Finally, you may get results by feeling the swing. Instead of thinking, you can feel what is happening. This assumes that you’re not judging, just experiencing and feeling what is happening throughout your golf swing.

My advice is to ease up a bit – have some fun and stop trying so hard.

I hope this helps.



Lukey (Tony Lucas) - April 13, 2009

Hi Cam
I agree with everything your saying and will continue to talk to yourself and the Steady’s and bit by bit I feel sure I will achieve automation
Cheers Lukey

ESteady - April 14, 2009

Hi Cameron

Thanks for your further input! I hope others are gaining as much insight from your posts as I think I am beginning to!

Relax and have the mindset “it doesn’t really matter”. Do you genuinely believe that this way of thinking (or not thinking as the case may be!!!) is suitable for everyone? Surely you accept that there can be different mental approaches to the game. For example Hogan / Snead, Nicklaus / Palmer or Faldo / Ballesteros.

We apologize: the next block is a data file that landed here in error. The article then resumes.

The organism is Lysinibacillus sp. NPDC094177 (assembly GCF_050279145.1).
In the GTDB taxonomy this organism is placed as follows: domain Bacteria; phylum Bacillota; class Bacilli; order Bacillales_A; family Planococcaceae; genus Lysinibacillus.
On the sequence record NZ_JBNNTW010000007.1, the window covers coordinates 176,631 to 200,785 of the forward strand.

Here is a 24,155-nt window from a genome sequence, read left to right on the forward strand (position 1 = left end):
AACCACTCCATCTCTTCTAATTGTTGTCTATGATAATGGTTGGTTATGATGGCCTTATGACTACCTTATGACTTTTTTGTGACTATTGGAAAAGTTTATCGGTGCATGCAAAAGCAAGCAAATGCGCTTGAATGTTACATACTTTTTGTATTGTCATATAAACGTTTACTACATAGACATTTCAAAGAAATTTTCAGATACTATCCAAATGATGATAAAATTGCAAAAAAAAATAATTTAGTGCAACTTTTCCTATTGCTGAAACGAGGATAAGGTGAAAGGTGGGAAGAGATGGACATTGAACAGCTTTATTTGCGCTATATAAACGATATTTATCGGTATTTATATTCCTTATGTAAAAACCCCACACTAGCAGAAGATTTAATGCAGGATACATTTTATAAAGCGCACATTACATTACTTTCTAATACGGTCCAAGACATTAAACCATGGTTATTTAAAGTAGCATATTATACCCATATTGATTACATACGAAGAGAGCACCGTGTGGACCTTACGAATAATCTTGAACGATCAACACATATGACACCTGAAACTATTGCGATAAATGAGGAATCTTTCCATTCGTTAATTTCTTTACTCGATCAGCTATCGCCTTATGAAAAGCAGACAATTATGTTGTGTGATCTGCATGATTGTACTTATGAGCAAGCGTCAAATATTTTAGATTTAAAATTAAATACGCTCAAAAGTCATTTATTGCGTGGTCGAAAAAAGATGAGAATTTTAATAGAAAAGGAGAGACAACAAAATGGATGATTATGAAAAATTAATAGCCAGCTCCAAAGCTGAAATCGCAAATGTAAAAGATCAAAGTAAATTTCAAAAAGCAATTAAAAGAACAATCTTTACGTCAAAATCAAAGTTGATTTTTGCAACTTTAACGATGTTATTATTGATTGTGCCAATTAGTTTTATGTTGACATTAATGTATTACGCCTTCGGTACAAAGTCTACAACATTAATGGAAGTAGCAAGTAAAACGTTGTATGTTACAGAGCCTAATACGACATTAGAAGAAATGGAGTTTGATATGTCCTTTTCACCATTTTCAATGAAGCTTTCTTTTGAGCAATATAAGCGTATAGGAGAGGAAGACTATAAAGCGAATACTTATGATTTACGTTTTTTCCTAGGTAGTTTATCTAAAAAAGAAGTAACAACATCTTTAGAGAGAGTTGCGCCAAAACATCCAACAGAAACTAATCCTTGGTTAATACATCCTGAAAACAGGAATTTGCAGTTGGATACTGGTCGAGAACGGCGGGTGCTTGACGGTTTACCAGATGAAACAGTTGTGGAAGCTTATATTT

I don’t want to come across as some sort of uptight, control freak because that is not who I am. You may not believe this from my posts but I am very relaxed and never let my performance on the golf affect me away from the game. However, I have always really enjoyed being very competitive (I play golf for the competition and the challenges competitive golf brings) and whilst I enjoy every aspect of the golfing experience (the outdoors, the scenery, my playing companions etc) my two main motivations for playing have always been to shoot consistently good scores and to improve my game where possible. I tend to think think of myself as an analytical player rather than a flair player. Whilst I admire and totally respect the likes of Snead, Palmer and Ballesteros, the other guys I mentioned were/are my heros.